Blessed Thanksgiving to you. And that's no baloney!


Maurice Carter once joked with me about Thanksgiving behind bars. “Take a look at our Thanksgiving Day menu,” he said. The public saw a prison menu boasting a turkey dinner for inmates. In actuality, the main meat of the day turned out to be turkey bologna!

Prisoners have a difficult time on holidays such as this. What’s to be thankful for?
I can tell you this: In 2019, many prisoners---hundreds, perhaps thousands---are thankful for HUMANITY FOR PRISONERS. I make this claim, not in a boasting manner at all, but in deep humility, because I’m thankful that we can be there for them!

They’re thankful that, even though we may not have had complete success, someone was there to try to help them get appropriate health care. You and I can “doctor shop,” or even run to a med center if necessary. The options behind bars are very limited. They’re thankful that we could help them track down a missing family member. They’re thankful that someone will assist them in seeking important legal documents, because the state refuses to allow them to file requests under the Freedom of Information Act. They’re thankful for the assistance we have provided, and will continue to provide, for all who wish to apply for a commutation of their sentence. They’re thankful for our Parole Board preparation packet, thus helping them get ready for an upcoming session with the Michigan Parole Board.

At Thanksgiving time, 2019, I’m not thankful for prisoners, but I am thankful for their friendship.

I’m thankful that this organization that I founded 18 years ago is now touching the lives of thousands of Michigan prisoners with loving assistance.

I’m thankful for a wonderful team of staff members and volunteers who compassionately make all of this happen, on a daily basis.

I’m thankful for the time and dedication of every member of our Board of Directors…for their commitment to our goals, vision and mission.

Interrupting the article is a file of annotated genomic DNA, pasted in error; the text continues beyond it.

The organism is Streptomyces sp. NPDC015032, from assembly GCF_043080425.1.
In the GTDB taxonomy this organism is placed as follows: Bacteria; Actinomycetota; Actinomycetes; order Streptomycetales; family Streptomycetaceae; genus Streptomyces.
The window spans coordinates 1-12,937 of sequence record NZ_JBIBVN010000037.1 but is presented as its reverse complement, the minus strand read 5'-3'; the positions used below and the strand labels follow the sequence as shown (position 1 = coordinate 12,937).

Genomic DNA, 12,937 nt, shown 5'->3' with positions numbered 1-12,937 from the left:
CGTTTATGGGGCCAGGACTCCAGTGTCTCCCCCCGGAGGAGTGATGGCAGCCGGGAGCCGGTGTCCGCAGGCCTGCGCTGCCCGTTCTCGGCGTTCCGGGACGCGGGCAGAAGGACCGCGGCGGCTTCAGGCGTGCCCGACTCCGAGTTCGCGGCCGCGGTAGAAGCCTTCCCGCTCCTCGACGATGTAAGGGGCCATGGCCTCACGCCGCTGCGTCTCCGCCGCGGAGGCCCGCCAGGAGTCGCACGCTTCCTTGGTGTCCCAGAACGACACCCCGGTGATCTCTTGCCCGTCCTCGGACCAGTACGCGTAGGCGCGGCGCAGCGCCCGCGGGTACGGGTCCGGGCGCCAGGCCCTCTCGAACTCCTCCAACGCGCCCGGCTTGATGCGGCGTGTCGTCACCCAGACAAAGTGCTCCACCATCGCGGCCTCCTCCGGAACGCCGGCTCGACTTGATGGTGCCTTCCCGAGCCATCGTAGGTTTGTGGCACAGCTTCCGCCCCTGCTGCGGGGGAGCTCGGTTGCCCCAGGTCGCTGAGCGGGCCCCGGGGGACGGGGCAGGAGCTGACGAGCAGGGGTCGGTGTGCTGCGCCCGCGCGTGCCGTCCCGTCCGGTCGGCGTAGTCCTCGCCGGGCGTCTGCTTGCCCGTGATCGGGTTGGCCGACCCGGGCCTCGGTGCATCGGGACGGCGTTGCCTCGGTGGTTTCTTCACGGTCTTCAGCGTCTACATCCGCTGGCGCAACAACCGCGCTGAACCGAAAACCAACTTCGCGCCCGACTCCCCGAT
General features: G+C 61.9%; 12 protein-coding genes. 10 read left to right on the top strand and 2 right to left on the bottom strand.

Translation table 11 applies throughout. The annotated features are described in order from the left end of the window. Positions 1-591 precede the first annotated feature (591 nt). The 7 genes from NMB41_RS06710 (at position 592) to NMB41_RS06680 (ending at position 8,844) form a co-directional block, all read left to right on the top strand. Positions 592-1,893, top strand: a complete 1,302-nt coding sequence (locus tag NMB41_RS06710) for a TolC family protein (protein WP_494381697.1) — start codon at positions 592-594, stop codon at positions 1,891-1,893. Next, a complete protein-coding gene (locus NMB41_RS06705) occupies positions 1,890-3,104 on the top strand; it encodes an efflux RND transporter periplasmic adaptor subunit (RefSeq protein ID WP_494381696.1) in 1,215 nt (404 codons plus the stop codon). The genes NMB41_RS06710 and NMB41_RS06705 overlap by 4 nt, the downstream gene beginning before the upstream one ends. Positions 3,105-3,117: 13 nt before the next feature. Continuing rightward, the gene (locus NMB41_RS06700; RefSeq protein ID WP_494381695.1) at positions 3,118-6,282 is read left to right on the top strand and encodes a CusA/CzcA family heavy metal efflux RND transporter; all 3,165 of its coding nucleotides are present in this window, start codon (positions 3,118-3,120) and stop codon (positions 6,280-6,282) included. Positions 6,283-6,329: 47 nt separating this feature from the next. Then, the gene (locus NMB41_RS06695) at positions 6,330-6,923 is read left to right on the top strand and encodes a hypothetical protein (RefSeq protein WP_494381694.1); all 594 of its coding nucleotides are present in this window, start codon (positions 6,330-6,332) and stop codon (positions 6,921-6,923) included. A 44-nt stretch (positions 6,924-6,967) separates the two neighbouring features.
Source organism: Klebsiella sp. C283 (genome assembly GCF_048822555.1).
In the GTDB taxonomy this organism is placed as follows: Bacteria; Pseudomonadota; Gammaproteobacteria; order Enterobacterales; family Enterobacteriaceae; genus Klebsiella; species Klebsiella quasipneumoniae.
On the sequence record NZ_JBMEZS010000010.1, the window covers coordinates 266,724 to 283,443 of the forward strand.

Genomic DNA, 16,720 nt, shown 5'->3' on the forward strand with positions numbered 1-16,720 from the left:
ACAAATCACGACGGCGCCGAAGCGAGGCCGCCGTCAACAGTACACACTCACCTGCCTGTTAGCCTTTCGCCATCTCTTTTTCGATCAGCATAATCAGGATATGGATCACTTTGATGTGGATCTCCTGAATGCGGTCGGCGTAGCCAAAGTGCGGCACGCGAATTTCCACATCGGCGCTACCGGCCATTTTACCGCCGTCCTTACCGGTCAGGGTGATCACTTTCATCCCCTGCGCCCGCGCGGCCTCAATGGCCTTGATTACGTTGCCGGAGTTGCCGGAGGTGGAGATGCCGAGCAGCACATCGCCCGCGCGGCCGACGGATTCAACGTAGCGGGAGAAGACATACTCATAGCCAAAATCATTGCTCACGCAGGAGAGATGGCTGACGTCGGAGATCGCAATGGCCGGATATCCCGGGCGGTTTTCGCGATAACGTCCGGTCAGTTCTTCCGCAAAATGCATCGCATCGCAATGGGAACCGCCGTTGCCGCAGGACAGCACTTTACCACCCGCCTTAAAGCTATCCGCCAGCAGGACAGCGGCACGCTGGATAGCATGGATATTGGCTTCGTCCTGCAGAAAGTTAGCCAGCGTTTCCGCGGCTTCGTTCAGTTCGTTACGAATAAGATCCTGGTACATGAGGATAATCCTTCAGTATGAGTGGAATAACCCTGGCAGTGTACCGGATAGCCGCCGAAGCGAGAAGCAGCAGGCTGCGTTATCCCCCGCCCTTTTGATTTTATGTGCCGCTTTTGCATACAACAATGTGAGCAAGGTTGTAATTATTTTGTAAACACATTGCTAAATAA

I’m thankful that we have a delightful, spacious environment in which to work.

And, I’m thankful to the many individuals, groups, families and foundations who make all of this work possible.

"At times our own light goes out and is rekindled by a spark from another person. Each of us has cause to think with deep gratitude of those who have lighted the flame within us." -Albert Schweitzer



Thursday, November 21, 2019

If Amazon can do it, so can the MDOC!


For this octogenarian, born and raised in a computer-less generation, technical advances are just incomprehensible. My mind can’t begin to understand it.

I saw some video clips from an Amazon warehouse recently, explaining how same-day and next-day delivery services are implemented for catalog customers all over the nation.

I still remember the day that a Calvin College official took me into a large, temperature and humidity-controlled room back in the 70s, to show off that institution’s new state-of-the-art computer system. The room was filled with giant pieces of electronic equipment, many of them with what appeared to be tape recorders herking and jerking, clicking and popping.

Now I’m told that the computer in my cell phone can do more than that room full of stuff!

All this leads me to a discussion of an area that concerns many families. The Michigan Department of Corrections spends $30-million a year to transfer inmates from one facility to another. There are many reasons for transfers. Some facilities offer specific programs that an inmate must complete. Others have certain vocational programs. Some are offering college courses. Unusual healthcare needs can only be met in certain facilities. Then there are court dates and public hearings. Besides that, prisoners die and prisoners are released. Beds must be filled. And so inmates are transferred from prison to prison, some 30 different locations.

We’d like the department to add one more factor to the transfer process: geographic location of friends and loved ones.

Corrections officials recognize the importance of family visits:

          -keeping the family intact
          -improving chances for reentry into society